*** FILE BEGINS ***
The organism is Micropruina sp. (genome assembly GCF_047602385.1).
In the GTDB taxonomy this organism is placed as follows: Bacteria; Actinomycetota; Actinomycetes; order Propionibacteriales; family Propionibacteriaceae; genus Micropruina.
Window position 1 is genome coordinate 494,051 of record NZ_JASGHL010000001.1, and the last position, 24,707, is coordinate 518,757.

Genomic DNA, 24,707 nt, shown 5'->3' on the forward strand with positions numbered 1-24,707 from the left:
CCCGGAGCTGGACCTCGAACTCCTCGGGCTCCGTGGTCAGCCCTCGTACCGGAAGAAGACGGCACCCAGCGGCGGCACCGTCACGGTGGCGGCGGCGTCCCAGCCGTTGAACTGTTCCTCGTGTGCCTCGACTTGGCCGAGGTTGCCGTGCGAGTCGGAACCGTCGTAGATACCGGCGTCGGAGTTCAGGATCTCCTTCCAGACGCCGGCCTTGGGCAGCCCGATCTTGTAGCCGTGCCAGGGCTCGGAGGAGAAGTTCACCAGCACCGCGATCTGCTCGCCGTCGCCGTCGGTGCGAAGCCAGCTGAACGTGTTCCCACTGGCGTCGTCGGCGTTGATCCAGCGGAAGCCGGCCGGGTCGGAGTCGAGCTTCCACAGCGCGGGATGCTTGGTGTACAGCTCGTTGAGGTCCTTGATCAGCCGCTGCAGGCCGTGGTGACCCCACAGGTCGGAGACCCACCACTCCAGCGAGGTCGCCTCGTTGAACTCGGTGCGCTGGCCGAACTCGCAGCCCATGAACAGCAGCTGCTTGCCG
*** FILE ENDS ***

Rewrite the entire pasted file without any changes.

The organism is Micropruina sp. (genome assembly GCF_047602385.1).
In the GTDB taxonomy this organism is placed as follows: Bacteria; Actinomycetota; Actinomycetes; order Propionibacteriales; family Propionibacteriaceae; genus Micropruina.
Window position 1 is genome coordinate 494,051 of record NZ_JASGHL010000001.1, and the last position, 24,707, is coordinate 518,757.

Genomic DNA, 24,707 nt, shown 5'->3' on the forward strand with positions numbered 1-24,707 from the left:
CCCGGAGCTGGACCTCGAACTCCTCGGGCTCCGTGGTCAGCCCTCGTACCGGAAGAAGACGGCACCCAGCGGCGGCACCGTCACGGTGGCGGCGGCGTCCCAGCCGTTGAACTGTTCCTCGTGTGCCTCGACTTGGCCGAGGTTGCCGTGCGAGTCGGAACCGTCGTAGATACCGGCGTCGGAGTTCAGGATCTCCTTCCAGACGCCGGCCTTGGGCAGCCCGATCTTGTAGCCGTGCCAGGGCTCGGAGGAGAAGTTCACCAGCACCGCGATCTGCTCGCCGTCGCCGTCGGTGCGAAGCCAGCTGAACGTGTTCCCACTGGCGTCGTCGGCGTTGATCCAGCGGAAGCCGGCCGGGTCGGAGTCGAGCTTCCACAGCGCGGGATGCTTGGTGTACAGCTCGTTGAGGTCCTTGATCAGCCGCTGCAGGCCGTGGTGACCCCACAGGTCGGAGACCCACCACTCCAGCGAGGTCGCCTCGTTGAACTCGGTGCGCTGGCCGAACTCGCAGCCCATGAACAGCAGCTGCTTGCCG